Review: Technics EAH-A800 Over-Ear Headphones

Review: Technics EAH-A800 - Technics Wireless Noise Cancelling Headphones, High-Fidelity Bluetooth Headphones with Multi-Point Connectivity, Impressive Call Quality, and Comfort Fit
5/5 - (1 vote)

With the EAH-A800, Technics offers sophisticated Bluetooth headband headphones that tick almost every possible box in the equipment list. But what can the EAH-A800 Over-Ear Headphones do that its Panasonic RP-HD610N, which is around 50 euros cheaper, cannot?

I only recently reported on the revival of the Technics brand in a test of the Technics network receiver SA-C600 CD. And in our report on the history of Technics, you will find many more backgrounds on the Japanese cult brand. So just this much in advance: Technics is Panasonic’s premium audio brand, just like AMG at Mercedes, M GmbH at BMW, or other brand definitions for different target groups under the same corporate umbrella. Please keep this in mind.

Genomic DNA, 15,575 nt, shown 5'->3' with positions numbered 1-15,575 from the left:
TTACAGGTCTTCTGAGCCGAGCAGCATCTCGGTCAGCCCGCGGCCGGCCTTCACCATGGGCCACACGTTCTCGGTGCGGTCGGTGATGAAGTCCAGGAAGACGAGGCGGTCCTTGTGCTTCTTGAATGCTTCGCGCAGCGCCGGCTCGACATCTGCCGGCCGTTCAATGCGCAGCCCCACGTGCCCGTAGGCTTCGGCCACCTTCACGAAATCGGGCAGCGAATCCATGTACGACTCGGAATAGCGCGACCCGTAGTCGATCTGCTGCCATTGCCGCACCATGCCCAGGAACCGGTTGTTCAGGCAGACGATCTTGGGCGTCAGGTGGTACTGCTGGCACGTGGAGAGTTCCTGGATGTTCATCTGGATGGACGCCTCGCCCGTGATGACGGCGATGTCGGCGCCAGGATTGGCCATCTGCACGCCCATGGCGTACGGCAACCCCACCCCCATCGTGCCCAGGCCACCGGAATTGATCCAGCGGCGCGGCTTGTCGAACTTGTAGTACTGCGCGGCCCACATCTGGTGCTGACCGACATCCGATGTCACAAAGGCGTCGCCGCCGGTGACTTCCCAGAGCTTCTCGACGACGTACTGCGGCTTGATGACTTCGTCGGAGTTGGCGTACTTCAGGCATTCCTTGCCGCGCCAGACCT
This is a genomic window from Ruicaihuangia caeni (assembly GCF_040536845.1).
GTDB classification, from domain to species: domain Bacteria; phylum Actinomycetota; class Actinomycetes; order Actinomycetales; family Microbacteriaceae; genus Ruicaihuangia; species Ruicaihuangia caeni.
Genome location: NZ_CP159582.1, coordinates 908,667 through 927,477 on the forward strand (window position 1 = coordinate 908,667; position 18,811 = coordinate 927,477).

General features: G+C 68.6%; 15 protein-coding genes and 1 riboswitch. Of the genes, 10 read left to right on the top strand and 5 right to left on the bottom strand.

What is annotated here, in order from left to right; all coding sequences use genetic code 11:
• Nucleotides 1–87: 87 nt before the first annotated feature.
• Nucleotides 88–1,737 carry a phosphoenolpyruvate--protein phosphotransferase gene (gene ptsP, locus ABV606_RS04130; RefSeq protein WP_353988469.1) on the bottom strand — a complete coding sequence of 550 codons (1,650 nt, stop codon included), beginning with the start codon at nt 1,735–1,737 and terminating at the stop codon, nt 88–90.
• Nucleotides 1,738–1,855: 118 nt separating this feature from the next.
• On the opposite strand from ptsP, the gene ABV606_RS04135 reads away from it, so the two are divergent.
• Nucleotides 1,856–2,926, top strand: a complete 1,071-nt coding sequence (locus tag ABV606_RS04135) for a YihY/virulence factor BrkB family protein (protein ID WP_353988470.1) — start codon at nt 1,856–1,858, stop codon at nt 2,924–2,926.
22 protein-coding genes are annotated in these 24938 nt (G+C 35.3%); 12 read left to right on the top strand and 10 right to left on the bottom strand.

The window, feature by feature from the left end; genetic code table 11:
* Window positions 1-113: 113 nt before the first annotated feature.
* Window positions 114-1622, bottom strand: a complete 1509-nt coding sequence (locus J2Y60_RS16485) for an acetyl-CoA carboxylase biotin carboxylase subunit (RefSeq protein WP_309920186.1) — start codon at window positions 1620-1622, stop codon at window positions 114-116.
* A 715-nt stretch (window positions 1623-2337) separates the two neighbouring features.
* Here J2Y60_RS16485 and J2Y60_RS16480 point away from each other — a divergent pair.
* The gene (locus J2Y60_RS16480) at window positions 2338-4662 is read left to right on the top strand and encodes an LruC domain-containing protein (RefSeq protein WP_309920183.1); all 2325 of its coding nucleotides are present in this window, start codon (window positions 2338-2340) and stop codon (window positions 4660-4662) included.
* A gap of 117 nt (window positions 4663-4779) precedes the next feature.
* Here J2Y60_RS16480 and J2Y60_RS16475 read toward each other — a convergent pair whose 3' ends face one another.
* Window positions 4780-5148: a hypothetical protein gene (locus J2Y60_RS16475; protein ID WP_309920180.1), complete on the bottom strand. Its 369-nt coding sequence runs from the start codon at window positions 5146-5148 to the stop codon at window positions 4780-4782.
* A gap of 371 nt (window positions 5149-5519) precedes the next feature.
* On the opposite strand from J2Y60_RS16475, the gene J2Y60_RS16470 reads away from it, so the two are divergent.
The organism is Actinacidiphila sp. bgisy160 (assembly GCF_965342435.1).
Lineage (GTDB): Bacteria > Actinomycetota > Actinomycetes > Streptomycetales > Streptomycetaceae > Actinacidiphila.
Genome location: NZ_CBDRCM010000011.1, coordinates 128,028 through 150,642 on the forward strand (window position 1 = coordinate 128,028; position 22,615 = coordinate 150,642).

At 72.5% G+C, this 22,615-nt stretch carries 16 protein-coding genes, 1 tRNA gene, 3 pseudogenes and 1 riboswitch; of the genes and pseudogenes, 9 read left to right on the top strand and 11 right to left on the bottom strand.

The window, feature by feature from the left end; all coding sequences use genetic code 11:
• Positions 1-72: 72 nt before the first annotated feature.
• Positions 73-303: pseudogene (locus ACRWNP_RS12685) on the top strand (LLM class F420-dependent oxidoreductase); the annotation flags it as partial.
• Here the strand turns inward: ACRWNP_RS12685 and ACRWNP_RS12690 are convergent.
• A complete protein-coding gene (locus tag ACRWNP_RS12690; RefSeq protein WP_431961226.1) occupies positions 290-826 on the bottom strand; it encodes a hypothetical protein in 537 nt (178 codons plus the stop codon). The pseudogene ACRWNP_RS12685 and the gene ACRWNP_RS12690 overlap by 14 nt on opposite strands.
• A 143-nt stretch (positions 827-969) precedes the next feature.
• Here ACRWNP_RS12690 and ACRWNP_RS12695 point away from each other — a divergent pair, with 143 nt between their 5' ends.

The Technics EAH-A800 is surfing on the long-lasting wave of wireless headphones. And with the RP-HD610N mentioned at the beginning, there is already a very similar headphone from the parent company Panasonic. The question of the raison d’être for these headphones is probably not just for me. 

With a price of around 350 euros, the EAH-A800 finds itself in a huge ocean of predators hunting in this area for a long time. Standing out from the crowd takes a lot of self-confidence and solid skills. In any case, Technics does not rely on any special optical opulence or rich colors. The EAH-A800 looks a good deal more stylish and, above all, less plastic-like in direct comparison with its half-brother from Panasonic, but it’s not a lionfish either.

The Technics EAH-A800 – introduced

The housing and bracket are available in a black or silver version, which is more of a color combination of black/anthracite (test sample) or silver/white.

The similarities and differences between the associated transport case and its brand brother from Panasonic are striking. Both come from the same design department, which has given the Technics case more finishing touches. The case of the EAH-A800 is slightly slimmer and has a much better division inside with an optimized insert. It also offers space for the supplied cables (jack and USB) and an airplane adapter. In addition, the Technics headphones can be folded up and stowed in the case with much less fiddling.